LONDON — The Metropolitan Police faced growing pressure to explain their actions Sunday after clashing with attendees at a vigil for a woman allegedly slain by one of their officers.

The calls for accountability were heightened by widely shared images of a woman who was at the event Saturday being pinned to the ground and handcuffed by male officers. One photo appears to show Patsy Stevenson shouting as male officers hold her hands behind her back.

Stevenson was among thousands who attended the vigil Saturday in London’s Clapham Common for Sarah Everard, the 33-year-old marketing executive whose kidnapping and killing stunned the nation.

Wayne Couzens, a 48-year-old officer who joined the force in 2018, has been charged in Everard’s death.

With England still in lockdown for the coronavirus pandemic, police had urged people to stay away from the planned vigil. Organizers canceled the event after talks with police about its legality and safety broke down. But people went anyway.

London police faced backlash for their heavy-handed tactics in breaking up a March 14 vigil for Sarah Everard, whose suspected killer is a police officer. (Reuters)

Metropolitan Police Commissioner Cressida Dick, facing calls to step down from the most powerful policing position in Britain, said Sunday she was not considering resigning.

“We’re still in a pandemic, unlawful gatherings are unlawful gatherings, officers have to take action if people are putting themselves massively at risk,” she told reporters.

But many questioned the way police handled the event as the photos of officers handcuffing Stevenson went viral. Victoria Atkins, the Home Office minister for safeguarding, was quizzed about the images on Sunday morning talk shows.

“You’ll be very familiar with the picture that has been shown absolutely everywhere. What did you think when you saw it?” asked the BBC’s Andrew Marr.

“I found it very upsetting, of course,” Atkins said.

Atkins told Sky News’s Sophy Ridge that the photograph was “something that the police will have to explain in their report to the home secretary.”

The police on Sunday defended their handling of the event.

“We absolutely did not want to be in a position where enforcement action was necessary,” assistant police commissioner Helen Ball said. “But we were placed in this position because of the overriding need to protect people’s safety.”

“Hundreds of people were packed tightly together, posing a very real risk of easily transmitting covid-19,” she said. She said “a small minority of people began chanting at officers, pushing and throwing items.”

Among the thousands who attended the vigil peacefully — including Catherine, Duchess of Cambridge, who left flowers — a Post reporter saw a small group of people hurling insults and objects at the police. One person smashed the rear window of a police van. Many shouted, “Arrest your own” and “Shame on you.”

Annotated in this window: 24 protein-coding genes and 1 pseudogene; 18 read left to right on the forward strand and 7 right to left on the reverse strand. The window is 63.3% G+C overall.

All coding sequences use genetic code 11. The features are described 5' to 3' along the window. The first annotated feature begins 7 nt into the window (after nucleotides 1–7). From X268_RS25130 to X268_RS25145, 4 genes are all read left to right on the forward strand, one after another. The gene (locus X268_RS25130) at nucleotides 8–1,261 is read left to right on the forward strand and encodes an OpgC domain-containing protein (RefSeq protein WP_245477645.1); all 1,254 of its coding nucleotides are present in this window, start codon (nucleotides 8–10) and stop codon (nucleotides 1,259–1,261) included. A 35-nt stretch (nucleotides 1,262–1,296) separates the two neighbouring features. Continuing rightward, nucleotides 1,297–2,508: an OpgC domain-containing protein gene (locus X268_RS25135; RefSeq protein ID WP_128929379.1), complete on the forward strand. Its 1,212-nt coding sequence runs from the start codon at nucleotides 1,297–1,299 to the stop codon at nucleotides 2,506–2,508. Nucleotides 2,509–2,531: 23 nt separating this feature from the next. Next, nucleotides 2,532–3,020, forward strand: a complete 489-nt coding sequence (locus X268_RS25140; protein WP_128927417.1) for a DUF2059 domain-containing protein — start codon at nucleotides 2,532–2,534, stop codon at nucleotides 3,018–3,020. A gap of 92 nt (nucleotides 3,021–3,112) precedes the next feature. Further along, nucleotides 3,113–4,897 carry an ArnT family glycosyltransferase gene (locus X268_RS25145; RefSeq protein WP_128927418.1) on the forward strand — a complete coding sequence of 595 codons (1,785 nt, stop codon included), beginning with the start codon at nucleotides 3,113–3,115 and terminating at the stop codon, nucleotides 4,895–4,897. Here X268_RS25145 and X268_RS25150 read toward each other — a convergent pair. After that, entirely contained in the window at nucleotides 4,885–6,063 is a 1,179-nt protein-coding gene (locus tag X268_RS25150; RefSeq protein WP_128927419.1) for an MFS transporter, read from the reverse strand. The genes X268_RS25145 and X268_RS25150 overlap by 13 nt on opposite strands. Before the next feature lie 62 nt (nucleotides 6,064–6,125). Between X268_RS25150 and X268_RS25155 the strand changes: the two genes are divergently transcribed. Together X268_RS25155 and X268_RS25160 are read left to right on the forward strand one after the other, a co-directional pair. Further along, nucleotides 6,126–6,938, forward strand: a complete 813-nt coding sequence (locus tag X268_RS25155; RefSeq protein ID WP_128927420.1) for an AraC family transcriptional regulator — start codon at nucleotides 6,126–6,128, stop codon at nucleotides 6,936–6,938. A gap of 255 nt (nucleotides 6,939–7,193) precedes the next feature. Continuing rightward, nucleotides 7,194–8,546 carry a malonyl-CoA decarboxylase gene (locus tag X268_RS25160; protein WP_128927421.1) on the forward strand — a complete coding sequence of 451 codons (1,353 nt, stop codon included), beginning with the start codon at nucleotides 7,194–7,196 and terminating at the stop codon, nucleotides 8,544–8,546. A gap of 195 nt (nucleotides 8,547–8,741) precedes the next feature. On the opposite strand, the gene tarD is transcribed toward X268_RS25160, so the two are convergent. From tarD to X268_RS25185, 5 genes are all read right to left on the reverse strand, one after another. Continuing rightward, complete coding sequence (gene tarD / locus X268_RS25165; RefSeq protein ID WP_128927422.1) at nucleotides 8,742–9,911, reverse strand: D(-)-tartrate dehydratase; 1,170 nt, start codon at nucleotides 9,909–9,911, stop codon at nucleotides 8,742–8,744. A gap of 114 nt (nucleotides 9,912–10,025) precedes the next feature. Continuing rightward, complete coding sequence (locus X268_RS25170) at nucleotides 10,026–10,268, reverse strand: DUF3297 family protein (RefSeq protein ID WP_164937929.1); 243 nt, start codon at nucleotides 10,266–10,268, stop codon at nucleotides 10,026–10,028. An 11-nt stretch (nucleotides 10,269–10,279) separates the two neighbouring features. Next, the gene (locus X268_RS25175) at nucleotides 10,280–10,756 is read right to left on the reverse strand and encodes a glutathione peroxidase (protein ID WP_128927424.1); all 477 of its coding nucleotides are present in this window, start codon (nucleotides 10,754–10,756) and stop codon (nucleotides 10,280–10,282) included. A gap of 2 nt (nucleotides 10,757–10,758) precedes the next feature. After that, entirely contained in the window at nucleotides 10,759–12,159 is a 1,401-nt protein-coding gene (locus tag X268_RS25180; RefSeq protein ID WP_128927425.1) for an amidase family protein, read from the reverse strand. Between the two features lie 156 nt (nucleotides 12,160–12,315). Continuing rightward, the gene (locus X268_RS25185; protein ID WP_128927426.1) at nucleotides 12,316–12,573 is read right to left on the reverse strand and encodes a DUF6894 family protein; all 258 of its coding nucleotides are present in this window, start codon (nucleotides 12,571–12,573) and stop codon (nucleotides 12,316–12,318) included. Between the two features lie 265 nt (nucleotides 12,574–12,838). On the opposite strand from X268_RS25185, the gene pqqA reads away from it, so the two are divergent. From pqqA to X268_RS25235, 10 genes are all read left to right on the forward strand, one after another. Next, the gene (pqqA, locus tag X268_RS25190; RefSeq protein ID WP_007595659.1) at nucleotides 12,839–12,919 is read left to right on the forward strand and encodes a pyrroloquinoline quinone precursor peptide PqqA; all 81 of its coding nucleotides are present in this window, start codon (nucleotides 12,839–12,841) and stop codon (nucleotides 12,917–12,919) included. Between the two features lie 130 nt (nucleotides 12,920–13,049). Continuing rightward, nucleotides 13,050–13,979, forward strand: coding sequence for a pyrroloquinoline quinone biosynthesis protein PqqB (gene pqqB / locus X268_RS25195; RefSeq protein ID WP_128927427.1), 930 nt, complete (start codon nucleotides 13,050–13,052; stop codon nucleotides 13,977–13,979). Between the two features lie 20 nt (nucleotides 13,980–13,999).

As scenes of tussles from the vigil circulated online, politicians from across the political spectrum criticized police actions.

Police tried to disperse hundreds gathered in south London to honor the memory of Sarah Everard on March 13, hours after an officer was charged with her murder. (Reuters)

Home Secretary Priti Patel called the scenes at the vigil “upsetting” and said she had requested a full police report on the day’s developments. London Mayor Sadiq Khan said police chiefs had failed to provide him with a satisfactory explanation of events and called for an independent investigation.

Police said four people were arrested for “public order offences and for breaches of the Health Protection Regulations.”

Liberal Democrat party leader Ed Davey was among those who called on the police commissioner to resign. Others said what’s needed is a more serious look at how to handle demonstrations during a pandemic.

Jess Phillips, the opposition Labour Party’s point person on domestic violence, said there were “many missed opportunities throughout the day for police to work with organizers to create a completely safe vigil so that people could go and have a moment of sorrow and a moment of resistance.”

Everard’s death has prompted a national outpouring of grief and anger. She was last seen at 9:30 p.m. on March 3, walking home from a friend’s house in south London. Her body was later found in woods in Kent.

Couzens has been charged with kidnapping and murder in her death. For the past year, his main job was patrolling diplomatic premises, mainly embassies. He previously held posts at Downing Street and the Palace of Westminster.

On March 13, Londoners paid their respects to Sarah Everard, 33, whose body was discovered after her disappearance. (Karla Adam, Blair Guild/The Washington Post)

Women have shared stories online about their experiences feeling scared when walking alone at night and are asking why more isn’t being done to tackle violence against women.

Demonstrators took to the streets again on Sunday. Several hundred gathered outside London police headquarters before marching to Parliament Square to hold a “lie in.” Some said they were planning another protest on Monday.

Stevenson said she attended the vigil Saturday to support women who “cannot walk down the streets by themselves because of the fear of men.”

She called the police actions “disgraceful.”

“Before then, it was a peaceful protest,” she told the left-wing website Counterfire. “I was arrested by police for standing there. I wasn’t doing anything. They threw me to the floor. They have pictures of me on the floor being arrested. And I’m 5-foot-2, and I weigh nothing.”

Despite the cancellation, she said, many attended “because people were angry.”

Correction: A previous version of this article misspelled the first name of Sophy Ridge of Sky News. This version has been updated.